Total, the last stock
In this final part of our series, we’ll look at analyst ratings for Total (TOT), which is at the bottom of our list of top ten companies. The stocks at the bottom of the list have less than 50.0% “buy” ratings from analysts. The other stocks at the bottom are Petrobras (PBR) and ExxonMobil (XOM) with “buy” ratings of 47.0% and 33.0%, respectively. Now let’s look at analyst ratings for Total.
Total is a French integrated energy company with exploration and production; gas, renewables, and power; refining and chemicals; and marketing and services business segments. The company’s market cap (capitalization) of $133.0 billion puts it fourth on our list of ten companies in this series.
Analyst ratings for Total
The above analyst rating graph shows that only one of the six analysts covering TOT has rated it a “buy” in September 2017. Another five analysts (or 83.0%) have rated it a “hold.”
Total’s analyst ratings have weakened in September 2017 over September 2016. It had more “buy” ratings and fewer “hold” ratings in September 2016. In the same period, its mean target price has fallen 6.0% to $51 per share. Its mean price target implies a 5.0% fall from the current level. The negative implied return could also be because Total stock has risen 9.0% in the same period. The stock has risen 7.7% in 3Q17 to date. Shareholders have also received returns in the form of consistent dividends from the company. Total’s current dividend yield stands at 6.4%.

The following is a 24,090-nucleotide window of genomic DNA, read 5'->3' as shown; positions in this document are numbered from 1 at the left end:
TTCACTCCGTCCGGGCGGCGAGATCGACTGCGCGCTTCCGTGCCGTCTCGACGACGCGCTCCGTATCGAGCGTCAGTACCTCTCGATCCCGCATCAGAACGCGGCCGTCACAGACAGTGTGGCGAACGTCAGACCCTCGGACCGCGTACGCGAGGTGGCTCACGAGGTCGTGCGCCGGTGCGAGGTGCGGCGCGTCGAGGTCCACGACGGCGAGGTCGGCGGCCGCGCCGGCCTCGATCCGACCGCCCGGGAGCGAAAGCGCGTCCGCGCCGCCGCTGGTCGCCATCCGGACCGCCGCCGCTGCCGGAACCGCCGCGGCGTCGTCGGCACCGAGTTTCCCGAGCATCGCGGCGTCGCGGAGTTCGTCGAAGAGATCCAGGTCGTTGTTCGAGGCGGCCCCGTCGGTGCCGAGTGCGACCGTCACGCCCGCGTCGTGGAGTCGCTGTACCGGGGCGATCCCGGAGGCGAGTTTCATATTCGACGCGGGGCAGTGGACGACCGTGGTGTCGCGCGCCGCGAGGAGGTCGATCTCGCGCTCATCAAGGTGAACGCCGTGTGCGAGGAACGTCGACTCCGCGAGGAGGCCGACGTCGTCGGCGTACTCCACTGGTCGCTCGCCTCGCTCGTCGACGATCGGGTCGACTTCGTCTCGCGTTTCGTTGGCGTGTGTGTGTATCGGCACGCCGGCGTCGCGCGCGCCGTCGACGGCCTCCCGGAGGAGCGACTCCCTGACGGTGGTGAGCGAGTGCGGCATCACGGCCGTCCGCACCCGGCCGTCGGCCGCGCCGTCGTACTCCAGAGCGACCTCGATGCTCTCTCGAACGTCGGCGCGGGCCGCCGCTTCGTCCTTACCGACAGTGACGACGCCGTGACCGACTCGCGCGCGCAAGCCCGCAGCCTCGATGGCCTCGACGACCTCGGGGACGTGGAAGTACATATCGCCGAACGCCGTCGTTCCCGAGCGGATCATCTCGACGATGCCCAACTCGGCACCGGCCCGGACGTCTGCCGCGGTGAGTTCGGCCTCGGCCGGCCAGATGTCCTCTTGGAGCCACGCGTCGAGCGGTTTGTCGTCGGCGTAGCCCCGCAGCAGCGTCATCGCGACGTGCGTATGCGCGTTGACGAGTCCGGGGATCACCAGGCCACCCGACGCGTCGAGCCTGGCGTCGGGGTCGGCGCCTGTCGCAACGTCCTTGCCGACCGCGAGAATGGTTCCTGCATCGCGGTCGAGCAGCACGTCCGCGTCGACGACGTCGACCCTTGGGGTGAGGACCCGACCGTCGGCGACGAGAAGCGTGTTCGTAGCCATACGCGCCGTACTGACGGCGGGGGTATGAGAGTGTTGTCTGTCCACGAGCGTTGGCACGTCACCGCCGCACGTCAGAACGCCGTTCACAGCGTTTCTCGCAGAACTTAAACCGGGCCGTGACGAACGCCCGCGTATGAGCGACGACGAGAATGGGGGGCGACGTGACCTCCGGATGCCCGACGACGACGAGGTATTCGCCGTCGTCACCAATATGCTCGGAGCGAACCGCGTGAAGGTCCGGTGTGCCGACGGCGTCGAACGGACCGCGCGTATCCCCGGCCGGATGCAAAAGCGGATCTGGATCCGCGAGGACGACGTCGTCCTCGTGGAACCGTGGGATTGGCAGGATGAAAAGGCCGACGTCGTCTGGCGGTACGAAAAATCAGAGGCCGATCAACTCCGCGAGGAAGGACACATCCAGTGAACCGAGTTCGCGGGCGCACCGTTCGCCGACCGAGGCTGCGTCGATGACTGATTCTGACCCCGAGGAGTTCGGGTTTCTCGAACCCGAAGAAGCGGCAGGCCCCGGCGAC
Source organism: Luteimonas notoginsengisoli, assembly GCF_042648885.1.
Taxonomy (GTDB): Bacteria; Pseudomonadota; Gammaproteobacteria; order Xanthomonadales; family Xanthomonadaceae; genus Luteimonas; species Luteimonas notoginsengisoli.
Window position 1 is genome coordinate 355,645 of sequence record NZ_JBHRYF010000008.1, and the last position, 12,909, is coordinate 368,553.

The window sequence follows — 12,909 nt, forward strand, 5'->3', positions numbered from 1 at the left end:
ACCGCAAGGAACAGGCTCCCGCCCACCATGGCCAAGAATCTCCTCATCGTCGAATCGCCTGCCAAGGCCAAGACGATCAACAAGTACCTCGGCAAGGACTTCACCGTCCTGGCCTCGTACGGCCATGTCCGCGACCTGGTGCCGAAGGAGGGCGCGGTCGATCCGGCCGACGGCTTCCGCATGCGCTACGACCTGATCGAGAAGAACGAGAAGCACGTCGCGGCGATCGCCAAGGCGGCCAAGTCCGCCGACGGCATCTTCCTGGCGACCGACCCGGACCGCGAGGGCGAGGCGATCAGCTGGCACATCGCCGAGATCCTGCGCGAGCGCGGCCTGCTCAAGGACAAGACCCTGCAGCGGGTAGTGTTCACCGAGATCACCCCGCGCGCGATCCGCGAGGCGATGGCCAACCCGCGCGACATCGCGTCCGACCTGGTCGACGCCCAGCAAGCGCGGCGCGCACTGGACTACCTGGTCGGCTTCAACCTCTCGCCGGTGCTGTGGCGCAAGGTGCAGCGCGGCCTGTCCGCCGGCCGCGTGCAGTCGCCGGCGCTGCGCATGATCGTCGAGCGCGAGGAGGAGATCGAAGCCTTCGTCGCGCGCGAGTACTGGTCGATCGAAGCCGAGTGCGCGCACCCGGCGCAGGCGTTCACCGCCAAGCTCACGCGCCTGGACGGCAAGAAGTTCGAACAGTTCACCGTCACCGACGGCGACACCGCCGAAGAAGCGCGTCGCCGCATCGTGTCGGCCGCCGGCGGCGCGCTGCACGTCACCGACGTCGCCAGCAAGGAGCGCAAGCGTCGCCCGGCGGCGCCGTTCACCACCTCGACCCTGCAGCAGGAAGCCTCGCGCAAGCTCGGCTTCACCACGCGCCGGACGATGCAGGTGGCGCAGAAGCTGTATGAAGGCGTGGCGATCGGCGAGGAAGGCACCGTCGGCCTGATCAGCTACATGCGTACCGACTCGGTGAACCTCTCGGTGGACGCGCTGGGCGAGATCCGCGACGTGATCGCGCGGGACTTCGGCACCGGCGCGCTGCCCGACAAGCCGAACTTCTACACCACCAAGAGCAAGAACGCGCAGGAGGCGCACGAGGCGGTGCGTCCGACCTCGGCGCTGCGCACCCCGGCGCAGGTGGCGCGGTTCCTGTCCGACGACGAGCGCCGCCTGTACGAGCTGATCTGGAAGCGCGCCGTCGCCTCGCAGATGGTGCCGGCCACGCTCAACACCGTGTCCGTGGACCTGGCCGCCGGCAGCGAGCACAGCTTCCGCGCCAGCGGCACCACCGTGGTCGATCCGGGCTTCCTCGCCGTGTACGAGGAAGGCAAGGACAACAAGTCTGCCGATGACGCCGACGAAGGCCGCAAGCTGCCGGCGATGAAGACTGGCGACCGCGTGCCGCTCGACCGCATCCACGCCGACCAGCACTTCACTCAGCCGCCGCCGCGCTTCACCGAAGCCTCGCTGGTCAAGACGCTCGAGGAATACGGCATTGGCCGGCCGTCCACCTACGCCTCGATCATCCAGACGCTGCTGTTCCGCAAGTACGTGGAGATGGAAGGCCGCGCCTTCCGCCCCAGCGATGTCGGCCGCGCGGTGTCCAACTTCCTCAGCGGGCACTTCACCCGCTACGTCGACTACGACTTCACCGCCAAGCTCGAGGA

Total trades at a forward PE (price-to-earnings) multiple of 13.3x, which is below the average of 22.8x for our ten integrated stocks. Total also trades at 5.5x for its forward EV-to-EBITDA (enterprise value to earnings before interest, tax, depreciation, and amortization) multiple, which is below the peer average of 6.3x. It has a total-debt-to-total-capital ratio of 33.0%, which is higher than peers ExxonMobil (XOM) and Chevron (CVX) at 18.0% and 23.0%, respectively.
With the rise in its earnings in the first half of 2017 and divestment proceeds flowing in, Total has seen an increase in its cash reserves. That has led to a fall in its net debt in the current year. The company has been growing organically as well as inorganically to create a robust portfolio.
If you want to know more about the top ten dividend-paying integrated energy stocks, please refer to Your Top 10 Integrated Energy Stocks by Dividend Yield.